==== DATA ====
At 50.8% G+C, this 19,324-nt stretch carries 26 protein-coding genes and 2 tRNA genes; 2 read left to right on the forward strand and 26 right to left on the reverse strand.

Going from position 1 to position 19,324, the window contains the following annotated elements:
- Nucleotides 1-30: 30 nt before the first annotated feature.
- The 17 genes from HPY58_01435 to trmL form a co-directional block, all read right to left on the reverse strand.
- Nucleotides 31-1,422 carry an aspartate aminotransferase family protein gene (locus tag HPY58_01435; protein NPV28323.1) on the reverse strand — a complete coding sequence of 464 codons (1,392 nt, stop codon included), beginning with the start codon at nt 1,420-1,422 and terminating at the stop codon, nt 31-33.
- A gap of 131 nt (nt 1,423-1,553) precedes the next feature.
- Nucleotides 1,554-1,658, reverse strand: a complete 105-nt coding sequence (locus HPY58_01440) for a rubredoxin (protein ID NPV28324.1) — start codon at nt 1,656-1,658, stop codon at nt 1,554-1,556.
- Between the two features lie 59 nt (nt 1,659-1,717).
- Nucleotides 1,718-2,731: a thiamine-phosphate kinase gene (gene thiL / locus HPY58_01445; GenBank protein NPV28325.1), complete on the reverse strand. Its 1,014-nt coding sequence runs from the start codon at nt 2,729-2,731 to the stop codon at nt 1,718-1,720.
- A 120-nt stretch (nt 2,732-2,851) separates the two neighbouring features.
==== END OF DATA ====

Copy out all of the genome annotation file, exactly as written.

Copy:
At 50.8% G+C, this 19,324-nt stretch carries 26 protein-coding genes and 2 tRNA genes; 2 read left to right on the forward strand and 26 right to left on the reverse strand.

Going from position 1 to position 19,324, the window contains the following annotated elements:
- Nucleotides 1-30: 30 nt before the first annotated feature.
- The 17 genes from HPY58_01435 to trmL form a co-directional block, all read right to left on the reverse strand.
- Nucleotides 31-1,422 carry an aspartate aminotransferase family protein gene (locus tag HPY58_01435; protein NPV28323.1) on the reverse strand — a complete coding sequence of 464 codons (1,392 nt, stop codon included), beginning with the start codon at nt 1,420-1,422 and terminating at the stop codon, nt 31-33.
- A gap of 131 nt (nt 1,423-1,553) precedes the next feature.
- Nucleotides 1,554-1,658, reverse strand: a complete 105-nt coding sequence (locus HPY58_01440) for a rubredoxin (protein ID NPV28324.1) — start codon at nt 1,656-1,658, stop codon at nt 1,554-1,556.
- Between the two features lie 59 nt (nt 1,659-1,717).
- Nucleotides 1,718-2,731: a thiamine-phosphate kinase gene (gene thiL / locus HPY58_01445; GenBank protein NPV28325.1), complete on the reverse strand. Its 1,014-nt coding sequence runs from the start codon at nt 2,729-2,731 to the stop codon at nt 1,718-1,720.
- A 120-nt stretch (nt 2,732-2,851) separates the two neighbouring features.